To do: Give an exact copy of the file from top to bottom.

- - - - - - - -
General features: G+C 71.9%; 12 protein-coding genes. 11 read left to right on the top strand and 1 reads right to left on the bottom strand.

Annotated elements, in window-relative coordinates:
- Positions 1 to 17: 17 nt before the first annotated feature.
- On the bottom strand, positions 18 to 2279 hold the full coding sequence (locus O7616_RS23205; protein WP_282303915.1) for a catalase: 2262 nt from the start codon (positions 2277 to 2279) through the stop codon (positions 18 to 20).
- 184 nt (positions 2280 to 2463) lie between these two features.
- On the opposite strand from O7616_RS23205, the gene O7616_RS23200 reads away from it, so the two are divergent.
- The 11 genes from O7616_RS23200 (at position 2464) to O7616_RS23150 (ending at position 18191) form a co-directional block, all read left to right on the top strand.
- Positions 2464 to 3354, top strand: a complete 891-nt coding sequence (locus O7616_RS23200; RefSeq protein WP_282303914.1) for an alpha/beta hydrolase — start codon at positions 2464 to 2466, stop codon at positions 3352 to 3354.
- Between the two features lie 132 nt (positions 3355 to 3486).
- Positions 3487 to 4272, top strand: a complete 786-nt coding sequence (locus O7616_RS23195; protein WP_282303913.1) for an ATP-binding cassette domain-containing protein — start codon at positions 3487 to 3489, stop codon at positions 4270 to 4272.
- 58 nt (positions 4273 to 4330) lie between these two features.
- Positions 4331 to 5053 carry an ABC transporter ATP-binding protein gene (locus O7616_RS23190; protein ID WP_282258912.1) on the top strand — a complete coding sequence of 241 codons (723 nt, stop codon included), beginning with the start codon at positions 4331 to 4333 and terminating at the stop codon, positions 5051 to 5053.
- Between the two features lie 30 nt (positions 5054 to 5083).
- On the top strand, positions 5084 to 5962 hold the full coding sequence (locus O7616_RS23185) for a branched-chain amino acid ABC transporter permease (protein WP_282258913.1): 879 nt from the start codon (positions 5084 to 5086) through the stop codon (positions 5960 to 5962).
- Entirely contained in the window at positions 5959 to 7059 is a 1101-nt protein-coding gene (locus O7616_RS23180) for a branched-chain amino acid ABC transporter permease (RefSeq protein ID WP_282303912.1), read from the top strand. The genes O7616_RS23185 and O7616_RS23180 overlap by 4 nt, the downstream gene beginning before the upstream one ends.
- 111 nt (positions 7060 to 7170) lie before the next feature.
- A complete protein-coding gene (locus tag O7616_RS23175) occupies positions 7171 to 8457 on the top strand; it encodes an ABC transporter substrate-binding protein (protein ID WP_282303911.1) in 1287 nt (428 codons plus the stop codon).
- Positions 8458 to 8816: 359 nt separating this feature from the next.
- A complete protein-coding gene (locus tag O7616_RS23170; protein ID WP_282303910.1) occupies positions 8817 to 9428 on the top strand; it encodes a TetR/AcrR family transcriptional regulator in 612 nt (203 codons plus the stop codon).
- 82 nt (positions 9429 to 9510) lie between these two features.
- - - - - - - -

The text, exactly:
General features: G+C 71.9%; 12 protein-coding genes. 11 read left to right on the top strand and 1 reads right to left on the bottom strand.

Annotated elements, in window-relative coordinates:
- Positions 1 to 17: 17 nt before the first annotated feature.
- On the bottom strand, positions 18 to 2279 hold the full coding sequence (locus O7616_RS23205; protein WP_282303915.1) for a catalase: 2262 nt from the start codon (positions 2277 to 2279) through the stop codon (positions 18 to 20).
- 184 nt (positions 2280 to 2463) lie between these two features.
- On the opposite strand from O7616_RS23205, the gene O7616_RS23200 reads away from it, so the two are divergent.
- The 11 genes from O7616_RS23200 (at position 2464) to O7616_RS23150 (ending at position 18191) form a co-directional block, all read left to right on the top strand.
- Positions 2464 to 3354, top strand: a complete 891-nt coding sequence (locus O7616_RS23200; RefSeq protein WP_282303914.1) for an alpha/beta hydrolase — start codon at positions 2464 to 2466, stop codon at positions 3352 to 3354.
- Between the two features lie 132 nt (positions 3355 to 3486).
- Positions 3487 to 4272, top strand: a complete 786-nt coding sequence (locus O7616_RS23195; protein WP_282303913.1) for an ATP-binding cassette domain-containing protein — start codon at positions 3487 to 3489, stop codon at positions 4270 to 4272.
- 58 nt (positions 4273 to 4330) lie between these two features.
- Positions 4331 to 5053 carry an ABC transporter ATP-binding protein gene (locus O7616_RS23190; protein ID WP_282258912.1) on the top strand — a complete coding sequence of 241 codons (723 nt, stop codon included), beginning with the start codon at positions 4331 to 4333 and terminating at the stop codon, positions 5051 to 5053.
- Between the two features lie 30 nt (positions 5054 to 5083).
- On the top strand, positions 5084 to 5962 hold the full coding sequence (locus O7616_RS23185) for a branched-chain amino acid ABC transporter permease (protein WP_282258913.1): 879 nt from the start codon (positions 5084 to 5086) through the stop codon (positions 5960 to 5962).
- Entirely contained in the window at positions 5959 to 7059 is a 1101-nt protein-coding gene (locus O7616_RS23180) for a branched-chain amino acid ABC transporter permease (RefSeq protein ID WP_282303912.1), read from the top strand. The genes O7616_RS23185 and O7616_RS23180 overlap by 4 nt, the downstream gene beginning before the upstream one ends.
- 111 nt (positions 7060 to 7170) lie before the next feature.
- A complete protein-coding gene (locus tag O7616_RS23175) occupies positions 7171 to 8457 on the top strand; it encodes an ABC transporter substrate-binding protein (protein ID WP_282303911.1) in 1287 nt (428 codons plus the stop codon).
- Positions 8458 to 8816: 359 nt separating this feature from the next.
- A complete protein-coding gene (locus tag O7616_RS23170; protein ID WP_282303910.1) occupies positions 8817 to 9428 on the top strand; it encodes a TetR/AcrR family transcriptional regulator in 612 nt (203 codons plus the stop codon).
- 82 nt (positions 9429 to 9510) lie between these two features.